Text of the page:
AMD today made available a power plan update which should change how the Balanced plan impacts Ryzen performance.

Problems with Windows preset power modes have been one of the biggest annoyances with Ryzen, and AMD has officially recommended the High Performance preset in the past in order to avoid subpar performance in benchmarks. This wasn’t a big deal from a testing point of view since High Performance mode effectively avoids all of these issues, but for everyday use, it was: High Performance mode doesn’t allow CPU frequency to drop when idle, and the additional power consumption can really hurt the long-term value of the system (it’s also just wasteful). Balanced mode does drop frequency, but it’s also been overly aggressive with core parking on Ryzen chips specifically, making it sub-optimal for use. We discussed what this looks like from a user’s point of view in our “Just Research” article, where frequency plots offer visualization for the impact of Performance vs. Balanced mode. The same article contains some FPS benchmarks between the two power modes.

AMD has made two major changes in this update. Quoting their statement:

  1. Maintain residency in CPU p0 or p1 to give Zen full control over clocks and volts.

  2. Disable core parking.

They specifically noted that Intel also fully disables core parking in the Balanced power plan. Our tests have always used High Performance mode for Ryzen platforms (except power tests), and our results will not be affected by this update.

On the heels of the media world referring to the Titan X (Pascal) as Titan XP – mostly to reduce confusion versus the previous Titan X – nVidia today announced its actual Titan Xp (lowercase ‘p,’ very important) successor to the Titan XP. Lest Titan X, Titan X, and Titan X be too confusing, we’ll be referring to these as Titan XM [Maxwell], Titan X (Pascal), and Titan Xp. We really should apologize to Nintendo for making fun of their naming scheme, as nVidia seems to now be in competition; next, we’ll have the New Titan Xp (early 2017).

Someone at nVidia is giddy over taking the world’s Titan XP name and changing it, we’re sure.

As of April 3rd, 2017, President Trump signed into law a number of resolutions, among them was S.J. 34—the legislation nullifying privacy rules for customers of broadband services.

This was largely no surprise, given the stance that both the current administration and the newly appointed head of the FCC have adopted. The reversal of the rules traveled quick enough through the House and Senate that constituents had little chance to mitigate the overturn. We’ve covered this issue since it became public news, but in the event you’re not up to date, the now non-existent rules would have required ISPs to obtain clear consent before using data for advertising and other monetary purposes.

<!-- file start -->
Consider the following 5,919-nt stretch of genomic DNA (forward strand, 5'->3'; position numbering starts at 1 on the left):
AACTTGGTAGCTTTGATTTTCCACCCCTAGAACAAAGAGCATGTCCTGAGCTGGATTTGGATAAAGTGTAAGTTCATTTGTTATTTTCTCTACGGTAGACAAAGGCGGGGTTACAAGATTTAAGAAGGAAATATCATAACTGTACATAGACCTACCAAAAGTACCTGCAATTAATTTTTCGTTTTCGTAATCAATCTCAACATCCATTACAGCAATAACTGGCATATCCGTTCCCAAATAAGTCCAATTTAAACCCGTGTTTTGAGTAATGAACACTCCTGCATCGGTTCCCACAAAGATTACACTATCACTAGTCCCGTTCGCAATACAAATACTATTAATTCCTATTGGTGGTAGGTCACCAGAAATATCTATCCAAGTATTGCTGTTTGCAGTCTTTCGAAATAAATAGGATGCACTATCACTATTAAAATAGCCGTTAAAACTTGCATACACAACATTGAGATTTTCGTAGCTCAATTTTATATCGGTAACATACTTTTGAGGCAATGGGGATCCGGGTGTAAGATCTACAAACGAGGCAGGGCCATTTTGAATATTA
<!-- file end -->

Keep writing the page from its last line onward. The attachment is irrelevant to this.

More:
We’ve received a ton of positive feedback on our i5-2500K revisit, and we’ve received a similar amount of questions about including overclocked i7-2600K numbers in our benchmark charts. The solution is obvious: a full 2600K revisit using our modern benchmark course. As demonstrated with the 2500K, old K-SKU Sandy Bridge CPUs had impressive overclocking capacity--partly thanks to a better thermal solution than what Intel offers today--but the stock i7-2600K regularly outperformed our 4.5GHz 2500K in some tests. Synthetic benchmarks and games like Watch Dogs 2, both of which take advantage of high thread counts, are included in those tests showing favor to the 2600K.1

Although we ended the 2500K review with the conclusion that now is a good time to start thinking about an upgrade, i7 CPUs are considered as more future-proof. Today, we’re testing that conception to see how it holds up to 2017’s test suite. With Ryzen 7 now fully released, considering 2600K owners are likely looking (price-wise) at a 7700K ($345) or 1700 ($330), it makes sense to revisit SNB one more time.

Note: For anyone who saw our recent Ryzen Revisit coverage, you know that there are some fairly important changes to Total War: Warhammer and Battlefield 1 that impacted Ryzen, and could also impact Intel. We have not fully retested our suite with these changes yet, and this content was written prior to the Ryzen revisit. Still, we’re including some updated numbers in here – but it’s not really the focus of the content, we’re more interested now in seeing how the i7-2600K performs in today’s games, especially with an overclock.

Radeon Software Crimson Edition version 17.4.1 is now live. Along with some bug fixes, the bulk of this release is additional VR support.

AMD is making good on their promise to support asynchronous reprojection for both Oculus Rift and SteamVR. Oculus’ “Asynchronous Spacewarp” is now usable on R9 Fury, 290 and 390 series cards, while SteamVR’s “Asynchronous Reprojection” is usable on RX 480 and 470s with Windows 10.

This first revisit to Ryzen’s performance comes earlier than most, given the tempestuous environment surrounding AMD’s latest uarch. In the past weeks, we’ve seen claims that Windows updates promise a significant boon to Ryzen performance, as has also been said of memory overclocking, and we were previously instructed that EFI updates alone should bolster performance. Perhaps not unrelated, game updates to major titles could have potentially impacted performance, amounting to a significant number of variables for a revisit.